• Step1 Decomposing of the noisy signal using the wavelet packet transform.

  • Step 2 Noise variance σ 2 is estimated using Eq. 6.

  • Step 3 The T is calculated using Eq. 7.

  • Step 4 Assign σ and T + σ to the fuzzy s-function parameters a and b, respectively.

  • Step 5 Change the σ in a pre-defined interval to adjust the gradient of the fuzzy s-function to obtain the highest correlation coefficient. Select the T and σ according to the highest correlation coefficient.

  • Step 6 Reconstruct the signal from the retained coefficients using the inverse wavelet packet transform.

Experimental studies

In this paper, we assumed that the ECG signals are corrupted by the white Gaussian noise and thus, the signals are deduced as weak signals. In our experiments, we used the ECG signals that were taken from Harvard-MIT Division of Health Sciences and Technology (Harvard-MIT Division of Health Sciences and Technology, http://ecg.mit.edu/). The signals were recorded on 8-channel instrumentation tape and then digitized. The raw sampling rate of 1,440 samples per second per signal was reduced by a factor of two to yield an effective rate of 360 samples per second per signal relative to real time. An ECG signal can be seen in Fig. 7.

Fig. 7
figure7

An ECG signal

A random additive white Gaussian noise (AWGN) is generated and added to the ECG signals. A noisy ECG signal is shown in Fig. 8. The SNR value is −10 dB for this noisy ECG signal.

Fig. 8
figure8

The noisy ECG signal (SNR = −10 dB)

We continued by applying the proposed method to a noisy ECG signal and compared the results to popular soft and hard thresholding methods. A brief review of the soft and hard thresholding methods are available in Sect. 2. The noisy ECG signals were then denoised using the proposed method and other traditional thresholding methods. In all cases ‘db3’ wavelet was used due to its general resemblance to the ECG signals and the noisy signals were decomposed up to 8 levels. Figure 9 shows the denoised ECG signal using the proposed method.

Fig. 9
figure9

The denoised ECG signal using s function (SNR = −10 dB)

Table 1 presents a complete comparison among methods for the weak ECG signals. To evaluate the performance of the proposed method, we used the correlation coefficient (http://www.jerrydallal.com/LHSP/corr.htm).

Table 1 Correlation coefficient values for various SNR using thresholding methods

The correlation coefficient is a statistical concept that can measure of how well the predicted signal follows the actual signal. It is a measure of how well the predicted signal from a forecast model fit with the original signal (http://www.jerrydallal.com/LHSP/corr.htm).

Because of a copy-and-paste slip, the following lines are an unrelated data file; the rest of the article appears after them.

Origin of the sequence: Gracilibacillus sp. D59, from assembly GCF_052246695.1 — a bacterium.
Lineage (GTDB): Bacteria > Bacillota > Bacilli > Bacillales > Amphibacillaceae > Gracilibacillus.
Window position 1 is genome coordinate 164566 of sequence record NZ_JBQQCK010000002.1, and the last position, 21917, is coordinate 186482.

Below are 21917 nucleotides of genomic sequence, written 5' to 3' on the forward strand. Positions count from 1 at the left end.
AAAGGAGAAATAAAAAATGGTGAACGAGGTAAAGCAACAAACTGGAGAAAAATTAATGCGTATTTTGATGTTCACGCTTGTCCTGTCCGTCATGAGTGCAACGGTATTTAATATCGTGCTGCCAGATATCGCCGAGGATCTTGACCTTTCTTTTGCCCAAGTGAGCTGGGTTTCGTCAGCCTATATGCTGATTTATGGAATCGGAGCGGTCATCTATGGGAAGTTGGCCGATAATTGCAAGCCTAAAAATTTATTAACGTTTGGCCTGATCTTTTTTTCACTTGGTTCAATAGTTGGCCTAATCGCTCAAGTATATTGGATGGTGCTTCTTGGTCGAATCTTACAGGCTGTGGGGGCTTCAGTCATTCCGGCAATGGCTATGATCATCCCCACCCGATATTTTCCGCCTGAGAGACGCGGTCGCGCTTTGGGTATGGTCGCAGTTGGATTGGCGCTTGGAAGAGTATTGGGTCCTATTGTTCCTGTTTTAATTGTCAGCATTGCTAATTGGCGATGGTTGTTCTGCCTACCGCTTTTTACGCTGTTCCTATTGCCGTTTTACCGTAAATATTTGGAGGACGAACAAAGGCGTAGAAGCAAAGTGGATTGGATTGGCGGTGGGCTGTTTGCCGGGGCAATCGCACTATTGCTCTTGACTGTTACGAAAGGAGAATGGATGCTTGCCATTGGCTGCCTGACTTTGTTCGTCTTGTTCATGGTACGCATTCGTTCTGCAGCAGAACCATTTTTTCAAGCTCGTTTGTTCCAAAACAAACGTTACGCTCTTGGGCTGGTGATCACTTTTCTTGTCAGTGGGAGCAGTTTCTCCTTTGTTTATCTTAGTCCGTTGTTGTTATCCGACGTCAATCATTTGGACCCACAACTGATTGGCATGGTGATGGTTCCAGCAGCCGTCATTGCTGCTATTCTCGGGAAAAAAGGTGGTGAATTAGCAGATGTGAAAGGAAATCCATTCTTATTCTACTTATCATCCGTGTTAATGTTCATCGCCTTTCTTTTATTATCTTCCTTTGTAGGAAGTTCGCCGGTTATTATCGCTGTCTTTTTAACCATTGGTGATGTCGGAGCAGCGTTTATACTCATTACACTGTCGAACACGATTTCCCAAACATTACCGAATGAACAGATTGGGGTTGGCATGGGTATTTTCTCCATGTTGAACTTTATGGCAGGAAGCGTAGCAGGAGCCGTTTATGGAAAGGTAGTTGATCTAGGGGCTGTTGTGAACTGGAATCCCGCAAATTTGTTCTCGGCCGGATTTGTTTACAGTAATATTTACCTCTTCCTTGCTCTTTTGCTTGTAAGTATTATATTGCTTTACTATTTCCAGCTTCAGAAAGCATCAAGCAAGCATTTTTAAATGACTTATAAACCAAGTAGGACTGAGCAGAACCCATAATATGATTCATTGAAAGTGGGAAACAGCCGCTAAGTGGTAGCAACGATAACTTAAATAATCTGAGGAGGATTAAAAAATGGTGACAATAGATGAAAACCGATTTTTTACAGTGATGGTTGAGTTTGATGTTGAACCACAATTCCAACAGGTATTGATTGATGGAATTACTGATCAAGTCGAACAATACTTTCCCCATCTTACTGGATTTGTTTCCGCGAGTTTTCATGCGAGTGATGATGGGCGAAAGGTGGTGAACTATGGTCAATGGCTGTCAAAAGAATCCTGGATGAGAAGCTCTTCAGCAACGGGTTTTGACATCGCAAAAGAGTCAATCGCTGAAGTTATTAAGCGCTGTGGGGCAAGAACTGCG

$$ r = \frac{{\sum\nolimits_{i = 1}^{n} {(x_{i} - \bar{x})\,(y_{i} - \bar{y})} }}{{\sqrt {\sum\nolimits_{i = 1}^{n} {(x_{i} - \bar{x})^{2} \,\sum\nolimits_{i = 1}^{n} {(y_{i} - \bar{y})^{2} } } } }} $$
(9)

The calculated correlation coefficients are given in the related table. Table 1 gives the calculated evaluation values for the proposed method with different SNR rates ranging from −5 to −20.6 dB. It is obvious that the obtained results are notable for all SNR rates. When the SNR rate is −5 dB, the calculated correlation coefficient value is 0.9761. Moreover, notable evaluation values such as 0.5634 correlation coefficient is also recorded when the SNR rate is −20.6 dB (Figs. 10, 11).

Fig. 10
figure10

The noisy ECG signal (SNR = −15 dB)

Fig. 11
figure11

The denoised ECG signal using s function (SNR = −15 dB)

We also constructed Table 1 for hard and soft thresholding methods in order to evaluate these methods denoising ability with different SNR rates. The SNR rates are also ranging from −5 to −20.6 dB for these methods. Moreover, hard thresholding method achieved more good results than soft thresholding when we consider the related correlation coefficients.

It is evident that the proposed method is performing notably well in comparison with soft and hard thresholding methods. In all SNR rates, the proposed method shows superior performance compared to the existing methods with notable correlation coefficient values.

Conclusion

In this paper, fuzzy thresholding and wavelet packet analysis method is proposed to filter weak ECG signals. Threshold value is determined using the fuzzy s-function to remove the additive noise. It was shown that the approach could achieve notable denoising when the SNR rate is about −20 dB. Moreover, we realized a comparative study where soft and hard thresholding methods are considered. All computer simulations were carried out in MATLAB environment. We employed performance evaluation test such as correlation coefficient to calculate the quality of the compared methods. According to the calculated evaluation test the proposed method is performing notably well in comparison with soft and hard thresholding methods. In all SNR rates, the proposed method shows superior performance compared to the existing methods.

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Correspondence to Mehmet Üstündağ.

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Üstündağ, M., Gökbulut, M., Şengür, A. et al. Denoising of weak ECG signals by using wavelet analysis and fuzzy thresholding. Netw Model Anal Health Inform Bioinforma 1, 135–140 (2012). https://doi.org/10.1007/s13721-012-0015-5

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Keywords

  • ECG signal
  • Wavelet denoising
  • Fuzzy s-function
  • Soft and hard thresholding